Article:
The perception of wait time at work can be reduced by priming people to think in concrete, factual terms like assuming an employee is stuck in traffic, as opposed to subjective thoughts about individual behaviour, according to a study that may lead to new ways of managing workplace delays.
The study, published in the Journal of Organizational Behavior, noted that abstract thinking at work generally leads to better outcomes, such as more creativity, and wider vision, but added that it can also contribute to undesired outcomes in stressful situations, such as while waiting.
"For example, if you are waiting for someone who is late to meet you, you are better off thinking in concrete terms, like assuming they got stuck in a traffic jam compared with abstract terms, like assuming they are disrespecting you," said study co-author Dorit Efrat-Treister from Ben Gurion University (BGU) of the Negev in Israel.
"We spend a part of our daily life waiting, and unfortunately, wait time can fuel aggressive tendencies," Efrat-Treister said.
In the study, the researchers arranged a meeting of people in a lab and each were told their partner was late.
Each participant waited in separate rooms for 30 seconds, five minutes, or 10 minutes, they said.
Participants who were prompted to think abstractly perceived the waiting time as longer, and reacted more aggressively than those that were led to think concretely, according to the study.
"When someone is late for a call, if you think abstractly, you may think they don't respect your time, or they don't think the call is important, and therefore you might become mad. But if you think they may have just misplaced your number or got another call first, you won't become so annoyed," Efrat-Treister added.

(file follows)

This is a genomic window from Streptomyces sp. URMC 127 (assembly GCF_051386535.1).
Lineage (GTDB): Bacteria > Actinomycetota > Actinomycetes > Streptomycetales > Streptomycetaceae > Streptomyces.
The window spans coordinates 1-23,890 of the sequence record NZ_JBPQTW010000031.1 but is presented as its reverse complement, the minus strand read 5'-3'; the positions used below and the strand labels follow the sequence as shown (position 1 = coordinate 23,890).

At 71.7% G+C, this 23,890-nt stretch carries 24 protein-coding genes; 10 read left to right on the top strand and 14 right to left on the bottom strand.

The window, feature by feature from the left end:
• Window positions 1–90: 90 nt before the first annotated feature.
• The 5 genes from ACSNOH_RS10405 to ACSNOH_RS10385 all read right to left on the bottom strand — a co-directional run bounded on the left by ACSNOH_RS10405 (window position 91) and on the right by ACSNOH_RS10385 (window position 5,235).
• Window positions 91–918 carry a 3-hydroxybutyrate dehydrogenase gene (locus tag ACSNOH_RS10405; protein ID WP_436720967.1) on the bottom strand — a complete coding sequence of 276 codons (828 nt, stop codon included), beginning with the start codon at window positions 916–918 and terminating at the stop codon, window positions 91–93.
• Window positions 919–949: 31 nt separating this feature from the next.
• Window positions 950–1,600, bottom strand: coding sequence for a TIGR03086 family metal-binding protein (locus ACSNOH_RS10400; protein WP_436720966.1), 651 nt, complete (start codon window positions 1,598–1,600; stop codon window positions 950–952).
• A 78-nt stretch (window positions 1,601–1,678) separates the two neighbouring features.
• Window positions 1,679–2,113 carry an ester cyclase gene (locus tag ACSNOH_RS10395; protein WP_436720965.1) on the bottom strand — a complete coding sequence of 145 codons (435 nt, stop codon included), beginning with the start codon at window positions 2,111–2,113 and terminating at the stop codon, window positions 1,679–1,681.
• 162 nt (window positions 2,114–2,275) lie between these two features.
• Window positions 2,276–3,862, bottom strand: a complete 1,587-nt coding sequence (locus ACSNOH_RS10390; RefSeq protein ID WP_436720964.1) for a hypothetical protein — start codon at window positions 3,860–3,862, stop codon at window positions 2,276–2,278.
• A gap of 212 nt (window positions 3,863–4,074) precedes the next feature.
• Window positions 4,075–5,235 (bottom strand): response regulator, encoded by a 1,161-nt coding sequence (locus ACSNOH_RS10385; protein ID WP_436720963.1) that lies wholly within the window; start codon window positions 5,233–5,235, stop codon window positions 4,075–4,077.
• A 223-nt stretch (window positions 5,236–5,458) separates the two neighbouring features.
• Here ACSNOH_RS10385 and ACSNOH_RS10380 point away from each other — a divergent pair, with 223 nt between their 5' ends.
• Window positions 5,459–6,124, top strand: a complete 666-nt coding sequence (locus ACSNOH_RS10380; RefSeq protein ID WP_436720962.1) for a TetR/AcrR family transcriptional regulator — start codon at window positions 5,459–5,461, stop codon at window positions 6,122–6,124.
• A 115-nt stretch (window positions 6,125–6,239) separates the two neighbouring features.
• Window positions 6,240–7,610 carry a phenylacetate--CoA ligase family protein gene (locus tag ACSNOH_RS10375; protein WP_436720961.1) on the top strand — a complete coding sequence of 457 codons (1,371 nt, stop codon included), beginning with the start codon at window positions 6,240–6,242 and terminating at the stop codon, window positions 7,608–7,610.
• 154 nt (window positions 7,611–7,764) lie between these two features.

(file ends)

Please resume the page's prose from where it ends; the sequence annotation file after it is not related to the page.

According to the researchers, participants who were born between the 1980s and early 2010s had an especially difficult time in the experiment without their cell phone, with self-reported high levels of aggression after waiting for even short durations of time.
"We showed that the level of abstractness influences how long or short one perceives actual wait time. Therefore, we can influence the perception of the wait time and thus manage aggression," Efrat-Treister said.
According to the scientists, it can be both costly and difficult for organisations to reduce wait time, and can require additional resources that may not be available.
They said managers can reduce the perception of wait time without adding resources by priming people to think more concretely and distracting them from the time that has passed.
"For example, medical offices might want to install video monitors with concrete information that distracts from long wait times," Efrat-Treister said.
"The leader of a meeting can focus on getting started and on the agenda rather than focusing on why a partner is late. Any concrete focus that prevents abstract thinking about waiting can be helpful," he added.